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Institutionen för systemteknik Department of Electrical Engineering Examensarbete AFS-Assisted Trailer Reversing Examensarbete utfört i Reglerteknik vid Tekniska högskolan i Linköping av Olof Enqvist LITH-ISY-EX--06/3752--SE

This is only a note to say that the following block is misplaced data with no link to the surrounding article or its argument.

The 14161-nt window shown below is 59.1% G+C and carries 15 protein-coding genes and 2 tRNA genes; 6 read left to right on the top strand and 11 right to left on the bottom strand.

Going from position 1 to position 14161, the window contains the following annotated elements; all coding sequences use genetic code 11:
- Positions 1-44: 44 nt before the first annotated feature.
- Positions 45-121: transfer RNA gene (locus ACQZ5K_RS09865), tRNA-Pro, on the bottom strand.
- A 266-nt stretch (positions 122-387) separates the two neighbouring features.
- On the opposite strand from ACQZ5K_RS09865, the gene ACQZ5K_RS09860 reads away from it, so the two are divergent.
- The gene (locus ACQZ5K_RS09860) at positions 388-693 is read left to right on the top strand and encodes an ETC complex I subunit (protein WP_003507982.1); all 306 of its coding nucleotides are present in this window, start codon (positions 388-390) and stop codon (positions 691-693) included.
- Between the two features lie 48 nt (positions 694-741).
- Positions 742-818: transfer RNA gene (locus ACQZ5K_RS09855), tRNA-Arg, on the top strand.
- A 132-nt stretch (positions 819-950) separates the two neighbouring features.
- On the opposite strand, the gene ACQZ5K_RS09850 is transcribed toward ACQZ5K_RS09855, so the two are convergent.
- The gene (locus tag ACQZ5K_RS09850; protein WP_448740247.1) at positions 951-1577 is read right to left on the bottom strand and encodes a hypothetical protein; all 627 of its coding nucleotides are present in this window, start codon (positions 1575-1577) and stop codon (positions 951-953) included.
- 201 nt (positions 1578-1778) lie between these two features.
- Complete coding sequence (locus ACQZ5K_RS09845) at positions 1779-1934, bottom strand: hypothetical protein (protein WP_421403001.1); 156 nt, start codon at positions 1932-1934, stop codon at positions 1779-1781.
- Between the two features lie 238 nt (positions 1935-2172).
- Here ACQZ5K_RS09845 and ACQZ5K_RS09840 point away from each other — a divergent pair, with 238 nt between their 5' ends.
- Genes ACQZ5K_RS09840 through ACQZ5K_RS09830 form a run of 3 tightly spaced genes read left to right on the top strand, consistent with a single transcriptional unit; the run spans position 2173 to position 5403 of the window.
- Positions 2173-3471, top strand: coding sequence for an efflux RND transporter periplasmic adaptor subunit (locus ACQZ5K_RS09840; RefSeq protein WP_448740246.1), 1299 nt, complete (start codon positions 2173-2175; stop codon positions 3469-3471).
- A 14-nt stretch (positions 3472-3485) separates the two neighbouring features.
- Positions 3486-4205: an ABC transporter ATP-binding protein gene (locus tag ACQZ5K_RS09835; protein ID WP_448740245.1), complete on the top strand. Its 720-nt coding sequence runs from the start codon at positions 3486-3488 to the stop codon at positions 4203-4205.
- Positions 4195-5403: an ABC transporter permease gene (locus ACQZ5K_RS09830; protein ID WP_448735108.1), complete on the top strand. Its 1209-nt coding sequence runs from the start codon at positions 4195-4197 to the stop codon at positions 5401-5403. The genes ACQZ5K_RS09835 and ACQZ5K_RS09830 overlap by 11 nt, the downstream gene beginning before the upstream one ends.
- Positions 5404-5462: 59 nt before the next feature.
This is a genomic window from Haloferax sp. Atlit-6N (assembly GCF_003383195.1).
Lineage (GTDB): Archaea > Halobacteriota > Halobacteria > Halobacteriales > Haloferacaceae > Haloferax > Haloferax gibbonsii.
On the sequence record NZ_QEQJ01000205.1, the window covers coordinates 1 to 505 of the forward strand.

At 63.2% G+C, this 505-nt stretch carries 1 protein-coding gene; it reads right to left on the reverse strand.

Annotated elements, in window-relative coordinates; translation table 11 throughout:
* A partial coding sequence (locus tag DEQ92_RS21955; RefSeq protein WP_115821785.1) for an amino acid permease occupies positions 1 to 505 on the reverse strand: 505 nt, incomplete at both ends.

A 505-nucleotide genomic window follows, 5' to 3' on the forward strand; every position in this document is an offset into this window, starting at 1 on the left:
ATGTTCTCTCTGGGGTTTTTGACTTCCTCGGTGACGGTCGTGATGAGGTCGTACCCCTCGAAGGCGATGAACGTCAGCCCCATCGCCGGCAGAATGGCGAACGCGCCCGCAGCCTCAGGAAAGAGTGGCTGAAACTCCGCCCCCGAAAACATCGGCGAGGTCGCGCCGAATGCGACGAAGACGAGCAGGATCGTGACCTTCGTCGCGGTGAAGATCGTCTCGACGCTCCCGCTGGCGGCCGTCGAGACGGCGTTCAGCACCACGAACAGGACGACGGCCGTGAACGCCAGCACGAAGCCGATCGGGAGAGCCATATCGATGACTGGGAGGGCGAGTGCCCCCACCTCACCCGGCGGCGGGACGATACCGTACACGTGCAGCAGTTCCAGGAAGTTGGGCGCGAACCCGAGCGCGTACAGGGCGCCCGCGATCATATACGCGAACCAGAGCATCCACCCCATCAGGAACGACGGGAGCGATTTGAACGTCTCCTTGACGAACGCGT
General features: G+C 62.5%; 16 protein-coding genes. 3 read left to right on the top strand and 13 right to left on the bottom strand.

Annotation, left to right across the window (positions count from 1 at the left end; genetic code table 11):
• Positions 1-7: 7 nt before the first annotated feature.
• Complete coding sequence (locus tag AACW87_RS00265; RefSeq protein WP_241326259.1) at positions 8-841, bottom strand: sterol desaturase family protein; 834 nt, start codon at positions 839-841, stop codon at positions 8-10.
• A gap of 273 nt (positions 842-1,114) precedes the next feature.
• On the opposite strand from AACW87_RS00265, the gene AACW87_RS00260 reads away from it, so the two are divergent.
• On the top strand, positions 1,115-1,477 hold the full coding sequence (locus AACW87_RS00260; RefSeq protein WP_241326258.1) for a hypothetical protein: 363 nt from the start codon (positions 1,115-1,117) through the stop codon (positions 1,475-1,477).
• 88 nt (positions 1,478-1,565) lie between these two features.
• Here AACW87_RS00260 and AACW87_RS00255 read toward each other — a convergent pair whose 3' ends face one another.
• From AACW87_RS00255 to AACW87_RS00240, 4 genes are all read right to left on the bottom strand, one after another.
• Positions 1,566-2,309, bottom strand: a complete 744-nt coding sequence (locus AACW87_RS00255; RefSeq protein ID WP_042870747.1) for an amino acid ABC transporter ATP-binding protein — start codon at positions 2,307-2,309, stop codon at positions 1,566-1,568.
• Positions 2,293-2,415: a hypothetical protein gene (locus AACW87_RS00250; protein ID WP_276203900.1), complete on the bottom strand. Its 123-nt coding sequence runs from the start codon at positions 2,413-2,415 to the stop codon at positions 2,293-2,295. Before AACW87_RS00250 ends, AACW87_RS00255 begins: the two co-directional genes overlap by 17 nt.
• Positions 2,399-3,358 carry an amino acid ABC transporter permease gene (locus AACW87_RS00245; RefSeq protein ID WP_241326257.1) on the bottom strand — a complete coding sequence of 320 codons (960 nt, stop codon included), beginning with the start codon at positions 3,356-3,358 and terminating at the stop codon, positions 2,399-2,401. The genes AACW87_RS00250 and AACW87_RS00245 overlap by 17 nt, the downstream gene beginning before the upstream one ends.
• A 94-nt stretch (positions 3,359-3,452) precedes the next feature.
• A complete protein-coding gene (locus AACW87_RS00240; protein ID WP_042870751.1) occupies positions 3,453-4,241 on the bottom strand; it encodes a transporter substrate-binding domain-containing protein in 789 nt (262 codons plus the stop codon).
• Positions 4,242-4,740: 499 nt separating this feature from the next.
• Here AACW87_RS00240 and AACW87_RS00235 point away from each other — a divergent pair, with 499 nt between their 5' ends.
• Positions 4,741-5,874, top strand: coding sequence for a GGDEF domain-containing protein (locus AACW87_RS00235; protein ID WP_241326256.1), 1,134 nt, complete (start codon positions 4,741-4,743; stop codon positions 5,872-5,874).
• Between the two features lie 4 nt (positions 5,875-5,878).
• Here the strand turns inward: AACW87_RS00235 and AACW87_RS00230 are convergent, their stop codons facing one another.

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Institutionen för systemteknik Department of Electrical Engineering Examensarbete AFS-Assisted Trailer Reversing Examensarbete utfört i Reglerteknik vid Tekniska högskolan i Linköping av Olof Enqvist LITH-ISY-EX--06/3752--SE Linköping 2006 Department of Electrical Engineering Linköpings universitet SE Linköping, Sweden Linköpings tekniska högskola Linköpings universitet Linköping AFS-Assisted Trailer Reversing Examensarbete utfört i Reglerteknik vid Tekniska högskolan i Linköping av Olof Enqvist LITH-ISY-EX--06/3752--SE Handledare: Examinator: M.Sc. Christian Lundquist ZF Lenksysteme Lic. Gustaf Hendeby isy, Linköpings universitet Dr. Wolfgang Reinelt ZF Lenksysteme Dr. Jacob Roll isy, Linköpings universitet Linköping, 27 January, 2006 Avdelning, Institution Division, Department Division of Automatic Control Department of Electrical Engineering Linköpings universitet S Linköping, Sweden Datum Date Språk Language Svenska/Swedish Engelska/English Rapporttyp Report category Licentiatavhandling Examensarbete C-uppsats D-uppsats Övrig rapport ISBN ISRN LITH-ISY-EX--06/3752--SE Serietitel och serienummer Title of series, numbering ISSN URL för elektronisk version Titel Title Aktiv styrning vid backning med släp AFS-Assisted Trailer Reversing Författare Author Olof Enqvist Sammanfattning Abstract Reversing with a trailer is very difficult and many drivers hesitate to even try it. This thesis examines if active steering, particularly AFS (Active Front Steering), can be used to provide assistance. For analysis and controller design a simple geometric model of car and trailer is used. The model seems to be accurate enough at the low speeds relevant for trailer reversing. It is shown that the only trailer dependent model parameter can be estimated while driving. This enables use with different trailers. Different schemes to control the system are tested. The main approach is to use the steering wheel as reference for some appropriate output signal, for example the angle between car and trailer. This makes reversing with a trailer more like reversing without a trailer. To turn left, the driver simply turns the steering wheel left and drives. Test driving, as well as theoretical analysis, shows that the resulting system is stable. Of the eight drivers that have tested this type of control, five found it to be a great advantage while two considered it more confusing than helpful. A major problem with this control approach has to do with the way AFS is constructed. With AFS, the torque required to turn the front wheels results in a reaction torque in the steering wheel. Together with the reference tracking controllers, this makes the steering wheel unstable. Theoretical analysis implies that this problem has to be solved mechanically. One solution would be to combine AFS with electric power steering. This thesis also presents a trajectory tracking scheme to autonomously reverse with a trailer. Starting from the current trailer position and the desired trajectory an appropriate turning radius for the trailer is decided. Within certain limits, this will stabilize the car as well. The desired trajectory can be programmed beforehand, but it can also be saved while driving forward. Both variants have been tested with good results. Nyckelord Keywords Automotive Control, Trajectory Tracking, Active Steering Abstract Reversing with a trailer is very difficult and many drivers hesitate to even try it. This thesis examines if active steering, particularly AFS (Active Front Steering), can be used to provide assistance. For analysis and controller design a simple geometric model of car and trailer is used. The model seems to be accurate enough at the low speeds relevant for trailer reversing. It is shown that the only trailer dependent model parameter can be estimated while driving. This enables use with different trailers. Different schemes to control the system are tested. The main approach is to use the steering wheel as reference for some appropriate output signal, for example the angle between car and trailer. This makes reversing with a trailer more like reversing without a trailer. To turn left, the driver simply turns the steering wheel left and drives. Test driving, as well as theoretical analysis, shows that the resulting system is stable. Of the eight drivers that have tested this type of control, five found it to be a great advantage while two considered it more confusing than helpful. A major problem with this control approach has to do with the way AFS is constructed. With AFS, the torque required to turn the front wheels results in a reaction torque in the steering wheel. Together with the reference tracking controllers, this makes the steering wheel unstable. Theoretical analysis implies that this problem has to be solved mechanically. One solution would be to combine AFS with electric power steering. This thesis also presents a trajectory tracking scheme to autonomously reverse with a trailer. Starting from the current trailer position and the desired trajectory an appropriate turning radius for the trailer is decided. Within certain limits, this will stabilize the car as well. The desired trajectory can be programmed beforehand, but it can also be saved while driving forward. Both variants have been tested with good results. v Acknowledgements A lot of people has helped me with this thesis. Christian Lundquist worked together with me all the way, providing valuable feedback and ideas. Wolfgang Reinelt invited me to do the thesis and shared his experience in control. I want to thank them both. I am also very grateful to Gustaf Hendeby and Jacob Roll, for their patience and for good advice concerning the thesis. Further, my family and friends, Camorasan, Alexander, Christine, Frank, Gerd, Ralf, Reinhard, Samuel, Schusterle, Thomas and Thorsten are not forgotten... och Christian, se nu till att du kommer ut och får sladda lite ibland också. vii Contents 1 Introduction Active Front Steering This Thesis Modelling Basics Coordinates Geometric Constraints Kinematic Constraints Differential Equations Model Validation Trailer Length Estimation System Characteristics Equilibria Left-Right Steering Jackknifing Stability Reference Tracking Controlling γ Input-Output Linearization Optimal Feedback Comparing the γ-controllers Controlling the Turning Radius Anti-Jackknifing Test Driving Alternatives Error Correction Modified Steering Characteristics Assisting Steering Wheel Torque ix 5 Steering Wheel as Reference Linear Analysis Stabilizing the Steering Wheel No Steering Shaft Friction With Steering Shaft Friction Limiting Instability Autonomous Steering Tracking Positioning Saving a Trajectory Special Trajectories Conclusions and Future Work Modelling Reference Tracking Controllers Trajectory Tracking A Derivations 37 A.1 Deriving the Differential Equations A.2 Deriving the Trailer Velocity B Model with Lateral Slip 39 B.1 Slip Angles B.2 Dynamics Bibliography 43 Chapter 1 Introduction When reversing, a car with an attached trailer constitutes an unstable system. Thus, the trailer will tend fold up to the car like a jackknife. To avoid this the driver has to compensate for the movement of the trailer using the steering wheel. This is especially difficult due to another characteristic of the system: To get the trailer more to the left, you need to turn the steering wheel more to the right, which can be quite confusing. All of this makes trailer reversing very difficult and many drivers hesitate to even try it. This thesis examines if active steering, particularly AFS (Active Front Steering), can be used to provide assistance. We will soon discuss the aim and contents of the thesis more thoroughly, but first a short introduction to active steering might be in place. 1.1 Active Front Steering Normally, the front wheel angles of a car depend solely on the steering wheel angle. With Active Front Steering (AFS) it is possible to superpose an additional, electronically controlled angle (Figure 1.1). Thus, the steering characteristics can be adjusted according to the driving situation. The superposition angle is provided by an electric motor connected to a planetary gear. This way, the mechanical connection between steering wheel and front road wheels is maintained. In case of malfunction, the planetary gear will be mechanically locked, allowing the driver to steer normally. AFS was developed by ZF Lenksysteme. It is optional equipment for some BMW series. There it is used to adjust the steering ratio depending on vehicle speed. At low and medium speeds the steering becomes more direct, requiring less steering effort in, for example, a parking manuevre. At higher speeds, the steering is less direct to enhance directional stability. BMW also uses AFS to stabilize the car in critical driving situations. 1 2 Introduction steering wheel angle superposition angle Figure 1.1. With AFS, an angle is superposed to the steering wheel angle. 1.2 This Thesis The work behind this thesis was conducted at ZF Lenksysteme. They were looking for new applications for AFS. Consequently, the aim of this thesis is to explore the potential of using AFS for trailer reversing. To do so, different assistance functions are developed and evaluated. Though they are primarily intended for presentations, an aim is to make them suitable for serial production as well. Thus, they use existing sensors, with the sole addition of an angle sensor to measure the trailer position. In serial production such a sensor could be placed in the towing hook of the car. For analysis and controller design a model of the car-trailer system is required. Such a model is derived and validated in Chapter 2. To enable use with different trailers, we need a method to estimate the trailer length while driving. Such a method is presented in Section 2.7. Chapter 3 discusses some important characteristics of the car-trailer system. The part on control is divided into two parts. Chapter 4 concerns reference tracking controllers, where the driver gives the reference value with the steering wheel. In Chapter 6 a couple of autonomous steering functions are constructed. Using the steering wheel to provide the reference value causes some special problems with AFS. They are analysed in Chapter 5. Chapter 2 Modelling The design and analysis of a controller requires an appropriate model of the system that we want to control. In this chapter, a model for the car-trailer system is derived. The modelling is made in a structured manner to enable expansions. Sections discuss the basic assumptions and formulate them as algebraic and differential constraint equations. From these equations a system of differential equations is derived. The derivations can be found in Appendix A and the resulting differential equations in Section 2.5. The validity of the model is examined in Section 2.6 and Section 2.7 presents a method to estimate the trailer length while driving. 2.1 Basics An important part of modelling, is to choose what kind of model to use. Which effects are essential and which can be disregarded? Choosing the most complex model is not always a good idea. Though such a model is theoretically more accurate, it tends to be more sensitive to variations and it can be difficult to estimate all the parameters. A simpler model is also easier to analyse. One choice we have to make is whether to include lateral slip in our model. Lateral slip is an effect of cornering. To turn, a car has to be affected by a lateral force. This force is provided by friction when the tyres slip sideways. A few facts can guide us when we decide whether to include slip in our model. One is that the weight of a specific trailer varies, and thus tyre friction and dynamic properties. If the model depends on these parameters, they would have to be estimated each time the car starts. Moreover, car owners tend to use their car with different trailers. Therefore, we want controllers that can adapt to a new trailer, and thus all trailer dependent parameters have to be estimated while driving. Since slip is linked to the lateral forces, a model with slip would depend on the dynamic properties of both the car and the trailer. A model without slip, on the other hand, only depends on the geometry of the car and the trailer. Besides, trailer reversing mostly takes place at low speeds, where side forces and lateral slip are small. 3 4 Modelling It seems a model without slip is more suitable for our purposes. (In cases when slip cannot be disregarded the model in Appendix B might be a starting point.) We will now look a little closer at the geometry of the car. To allow all wheels of the car to roll without lateral slip, the inner front wheel needs to turn more than the outer. The ideal geometry, often called Ackermann steering geometry, is shown in Figure 2.1. Here, all wheels are aligned to move in circles around a common central point, M. The relation between the left front wheel angle, δ F L, and the right, δ F R, is tan δ F L tan δ F R = w 1 l 1 tan δ F L tan δ F R, where w 1 and l 1 are the distances between the wheels as can be seen in Figure 2.1. Note that the wheel angles are positive when turning left. M δf L δ F R δ F. v F P v R l 1 P w 1. Figure 2.1. The Ackermann steering geometry. For our model, we will assume that the car has Ackermann steering geometry and that all wheels roll without lateral slip. Thus, all points on the car will move on circles around a common point (Figure 2.1). We define the points P 0 and P 1 as in Figure 2.1 and v F and v R as their velocity vectors. The movement of the car can be specified by the signed speed v R = ± v R, and the angle δ F between v F and the central axis of the car. In practice δ F is computed from measurements of the front wheel angles, using tan δ F = tan δ F L tan δ F R =. 1 + w1 2 l 1 tan δ F L 1 w1 2 l 1 tan δ F R From now on we will call δ F the front wheel angle of the car, though that is not entirely true. 2.2 Coordinates Coordinates We introduce a (global) inertial frame R with coordinates x R and y R as well as local frames L i with coordinates x Li and y Li (Figure 2.2). The car-fixed frame, L 1, has its origin in the point P 1 between the rear wheels, and its x-axis in the forward direction of the car. Frame L 2 is trailer-fixed with origin between the wheels of the trailer, and x-axis in the forward direction of the trailer. We also define a frame L 0 with origin in P 0, between the front car wheels, and x-axis coinciding with the velocity vector, v F (see Section 2.1). y R. L 0 x R... R L L Figure 2.2. The different coordinate frames. The position of body i in the plane is specified by the global coordinates of the origin P i of the body-fixed frame L i, and the orientation of body i is specified by ψ i = ψ LiR, the angle of rotation of L i with respect to R. For convenience, we also introduce the displacement vector r R P io = (xr P io, yr P io )T (see Figure 2.3). r R... P io R ψ i... L i... Figure 2.3. Displacement vector and angle of rotation. 6 Modelling 2.3 Geometric Constraints In this section we set up the purely algebraic constraint equations that originate from the geometry of the car-trailer system. The angles between the front wheels and the car are controlled by the driver together with the controller. These angles are specified by the single angle δ F (see Section 2.1). Thus, with ψ 0 and ψ 1 as defined in the previous section, ψ 0 ψ 1 δ F = 0. (2.1). P P 1 l 1 P... 2 Q 2 Q l 12.. l 2 Figure 2.4. Points in the different frames. By definition the origin P 0 of frame 0 is fixed in the L 1 frame r R P 0O A RL1 r L1 P 0P 1 r R P 1O = 0, where A RL1 = ( ) cos ψ1 sin ψ 1 sin ψ 1 cos ψ 1 and r L1 P 0P 1 = ( ) l1. 0 We get the constraint equations x R P 0O l 1 cos ψ 1 x R P 1O = 0 y R P 0O l 1 sin ψ 1 y R P 1O = 0. (2.2a) (2.2b) 2.4 Kinematic Constraints 7 We define a point Q 1 for the towing hook of the car and a point Q 2 for the coupling of the trailer (see Figure 2.4). Since the trailer is attached to the car, these points coincide, r R P 1O + r R Q 1P 1 (r R P 2O + r R Q 2P 2 ) = 0. where We get ( ) r R l12 Q 1P 1 = A RL1 0 and r R Q 2P 2 = A RL2 ( l2 0 ). x R P 1O l 12 cos ψ 1 x R P 2O l 2 cos ψ 2 = 0 y R P 1O l 12 sin ψ 1 y R P 2O l 2 sin ψ 2 = 0. (2.3a) (2.3b) 2.4 Kinematic Constraints So far, we have only considered the geometry of the car and trailer system. To get further we use the properties discussed in Section 2.1. By definition, P 0 moves only along the x-axis of the L 0 frame and as an effect of the no lateral slip assumption P 1 only move along the x-axis of L 1. With a similar argument we assume that the trailer has zero lateral slip. Thus the point P 2 will only move along the x-axis of L 2. We have ( A LiR ṙ R P io =, i = 0, 1, 2 0) which yields the constraint equations sin ψ 0 ẋ R P 0O + cos ψ 0 ẏ R P 0O = 0 sin ψ 1 ẋ R P 1O + cos ψ 1 ẏ R P 1O = 0 sin ψ 2 ẋ R P 2O + cos ψ 2 ẏ R P 2O = 0. (2.4a) (2.4b) (2.4c) Finally, the speed of the car can be measured. Let us assume that the speed of the rear wheels is measured. Since there is no slip, ( ) A L1R ṙ R vr P 1O =, 0 which yields cos ψ 1 ẋ R P 1O + sin ψ 1 ẏ R P 1O = v R. (2.5) Assuming that initial conditions are known we now have enough equations to decide the behaviour of the system as a result of the steering angle, δ F, and rear wheel speed, v R. 8 Modelling 2.5 Differential Equations To make our model easier to handle we rewrite it as a system of differential equations. The derivations can be found in Appendix A. Since we have four nonalgebraic constraint equations, (2.4) and (2.5), we get four independent variables in our equations. We choose these to be x 1 = x R P 1O, y 1 = y R P 1O, ψ 1 and γ = ψ 1 ψ 2. Note that γ is the angle between car and trailer, defined as positive in a left curve. The resulting equations are ẋ 1 = v R cos ψ 1 ẏ 1 = v R sin ψ 1 (2.6a) (2.6b) ψ 1 = v R tan δ F (2.6c) l ( 1 vr γ = + v ) R l 12 cos γ tan δ F v R sin γ. (2.6d) l 1 l 1 l 2 l 2 For obvious reasons the input δ F is bounded. We have δ F δ bd F. Sometimes it is more appropriate with a model that uses traveled distance, rather than time, as independent variable. We introduce σ as the distance travelled backwards by the rear wheels. Using the chain rule we get γ(t) = γ (σ) σ(t) = v R γ (σ) and ( 1 γ (σ) = + l ) 12 cos γ tan δ F + 1 sin γ. (2.7) l 1 l 1 l 2 l 2 Naturally, the same substitution could be performed in the first three equations, but that will not be necessary. 2.6 Model Validation To validate the model, we use measurements of rear speed, v R, front wheel angle, δ F, and car-trailer angle, γ, from test drives. By solving the model equations with measured inputs v R and δ F, we get a simulated output γ. Comparing measured and simulated γ gives an idea of the accuracy of the model. Figure 2.5 shows this comparison for a typical test drive. It should be mentioned that the agreement between measured and simulated γ is bad when reversing. The reason is that since the system is unstable, a small initial deviation will tend to increase. For this reason, we use measurements from forward driving, trusting that our assumptions are just as valid for reversing. 2.7 Trailer Length Estimation γ [rad] Time [s] Figure 2.5. Measured (solid) and simulated (dashed) γ, when driving forward at low speed. 2.7 Trailer Length Estimation To allow driving with trailers of different lengths we need some way to estimate the trailer length while driving. The standard solution is to use a prediction error method, choosing the parameter value that minimizes the quadratic sum of the prediction errors. The basics of parameter estimation can be found in [6]. The basis of our estimation is measurements of γ, δ F and v R. We use v R to get sequences γ(k) and δ F (k) that are equidistant in space rather than